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7 Unusual Washington State Divorce Laws

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Going into a divorce, you may be overwhelmed with advice, some of which is informed and much of which is not. However, Washington state divorce laws are straightforward and can be interpreted by an experienced men’s divorce attorney in Olympia, Washington to give you a clear idea of how a divorce can be resolved.

This does not mean that Washington divorce laws are free from surprises or quirks. Learn more about seven of Washington’s unusual divorce laws and how they might affect you below.

Washington State Divorce Laws

Divorces in Washington state are governed by Chapter 26.09 of the Washington Revised Code. These statutes set out almost everything you need to know about how courts handle divorce proceedings, including the three big areas of most divorces:

  • Property division
  • Maintenance and support
  • Child custody

Like every state, Washington has tailored its divorce laws to carry out the policies the state considers important. This tailoring has resulted in some unusual laws.

1. No-Fault Divorce

Washington has embraced the policy of reducing the bitterness of divorces by instituting a no-fault divorce system. In a no-fault divorce, neither party needs to allege marital misconduct, such as infidelity or emotional cruelty, to be granted a divorce. Instead, the spouse who files for divorce only needs to allege that the marriage is irretrievably broken.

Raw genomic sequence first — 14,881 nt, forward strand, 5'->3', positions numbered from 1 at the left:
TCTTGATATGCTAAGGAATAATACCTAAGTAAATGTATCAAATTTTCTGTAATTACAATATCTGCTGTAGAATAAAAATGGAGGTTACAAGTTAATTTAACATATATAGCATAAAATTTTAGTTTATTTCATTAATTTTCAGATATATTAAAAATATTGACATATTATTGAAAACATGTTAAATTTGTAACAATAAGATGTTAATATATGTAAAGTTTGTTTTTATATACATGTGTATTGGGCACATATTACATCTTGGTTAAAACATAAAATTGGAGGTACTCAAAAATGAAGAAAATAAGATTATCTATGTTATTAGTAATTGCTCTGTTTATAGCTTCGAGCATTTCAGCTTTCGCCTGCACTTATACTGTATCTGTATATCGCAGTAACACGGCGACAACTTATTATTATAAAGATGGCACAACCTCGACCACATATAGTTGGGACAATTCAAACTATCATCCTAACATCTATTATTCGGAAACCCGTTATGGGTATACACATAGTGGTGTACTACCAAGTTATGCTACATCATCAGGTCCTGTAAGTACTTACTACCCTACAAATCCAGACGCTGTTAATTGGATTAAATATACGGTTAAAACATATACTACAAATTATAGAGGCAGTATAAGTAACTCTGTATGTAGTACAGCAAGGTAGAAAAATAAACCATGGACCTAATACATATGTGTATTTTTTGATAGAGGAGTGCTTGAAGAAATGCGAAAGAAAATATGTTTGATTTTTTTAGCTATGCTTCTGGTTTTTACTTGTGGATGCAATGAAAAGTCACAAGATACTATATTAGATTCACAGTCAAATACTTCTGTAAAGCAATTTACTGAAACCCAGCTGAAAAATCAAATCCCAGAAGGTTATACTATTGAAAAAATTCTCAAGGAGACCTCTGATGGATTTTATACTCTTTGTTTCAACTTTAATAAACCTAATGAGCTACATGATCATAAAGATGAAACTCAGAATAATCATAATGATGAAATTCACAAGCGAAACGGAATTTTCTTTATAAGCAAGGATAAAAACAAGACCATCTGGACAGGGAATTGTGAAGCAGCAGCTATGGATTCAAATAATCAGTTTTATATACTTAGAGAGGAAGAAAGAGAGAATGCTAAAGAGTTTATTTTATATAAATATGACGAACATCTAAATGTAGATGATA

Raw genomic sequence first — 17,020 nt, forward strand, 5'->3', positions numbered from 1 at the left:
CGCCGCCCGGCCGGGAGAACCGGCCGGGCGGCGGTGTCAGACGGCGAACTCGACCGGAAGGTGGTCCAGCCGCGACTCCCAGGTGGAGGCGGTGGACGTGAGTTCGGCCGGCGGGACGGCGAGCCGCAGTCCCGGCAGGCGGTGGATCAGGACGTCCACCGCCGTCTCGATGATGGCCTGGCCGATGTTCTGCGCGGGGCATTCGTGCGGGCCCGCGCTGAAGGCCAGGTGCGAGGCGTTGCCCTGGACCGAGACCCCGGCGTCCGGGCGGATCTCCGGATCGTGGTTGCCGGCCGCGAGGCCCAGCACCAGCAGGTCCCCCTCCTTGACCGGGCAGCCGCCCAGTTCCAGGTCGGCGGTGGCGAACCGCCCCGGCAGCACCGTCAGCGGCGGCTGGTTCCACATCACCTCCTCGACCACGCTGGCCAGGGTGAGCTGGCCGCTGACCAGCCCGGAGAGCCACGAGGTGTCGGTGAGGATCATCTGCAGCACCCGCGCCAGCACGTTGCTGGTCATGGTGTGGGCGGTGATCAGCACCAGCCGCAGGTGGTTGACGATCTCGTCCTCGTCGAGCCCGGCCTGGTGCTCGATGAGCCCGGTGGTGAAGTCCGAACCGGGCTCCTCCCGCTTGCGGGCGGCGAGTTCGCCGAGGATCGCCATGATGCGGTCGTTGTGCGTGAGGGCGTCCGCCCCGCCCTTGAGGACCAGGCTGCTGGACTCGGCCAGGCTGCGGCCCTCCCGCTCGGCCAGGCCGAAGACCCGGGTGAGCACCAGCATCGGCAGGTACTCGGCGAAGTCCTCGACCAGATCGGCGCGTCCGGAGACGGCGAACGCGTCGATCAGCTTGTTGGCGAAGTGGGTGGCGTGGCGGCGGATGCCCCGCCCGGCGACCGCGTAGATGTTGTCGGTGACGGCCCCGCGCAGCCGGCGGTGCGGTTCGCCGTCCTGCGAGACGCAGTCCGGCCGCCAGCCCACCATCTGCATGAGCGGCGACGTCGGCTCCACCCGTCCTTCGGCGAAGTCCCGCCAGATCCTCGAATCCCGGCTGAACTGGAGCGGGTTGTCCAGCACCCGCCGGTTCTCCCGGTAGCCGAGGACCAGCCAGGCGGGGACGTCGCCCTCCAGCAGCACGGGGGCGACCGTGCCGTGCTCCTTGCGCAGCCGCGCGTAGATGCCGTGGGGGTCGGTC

Equally important, the court is not allowed to consider misconduct in allocating the couple’s property or awarding spousal and child support.

2. Washington is a Community Property State

Only nine states use a community property system to distribute property in a divorce – Washington is one of them. Community property is a system where the couple’s assets are divided into two categories:

  • Community property: Property acquired during the marriage is presumed to be community property.
  • Separate property: Property acquired before the marriage is presumed to be separate property, even if the couple was dating, engaged, or living together when the property was acquired.

Separate property is retained by the spouse who brought it to the marriage, unless the property becomes “commingled.” For example, If one spouse brings property into the marriage, and then that property has a lien put on it in both parties’ names, that property COULD be considered commingled and thus be treated as community property in the divorce.

Community property will be divided between the couple. Generally, the property will be divided equally, although a court has some leeway to make a “just and equitable” property division. For example, one spouse might be awarded the family home to keep the children in a familiar environment, with an offset in other community property awarded to the other spouse.

3. Alimony is Not Automatic

Alimony, called spousal maintenance in Washington state divorce laws, is not always awarded in divorces. When considering an alimony request, a judge can consider several factors in granting it, including:

  • The financial state of the parties
  • The standard of living
  • The length of the marriage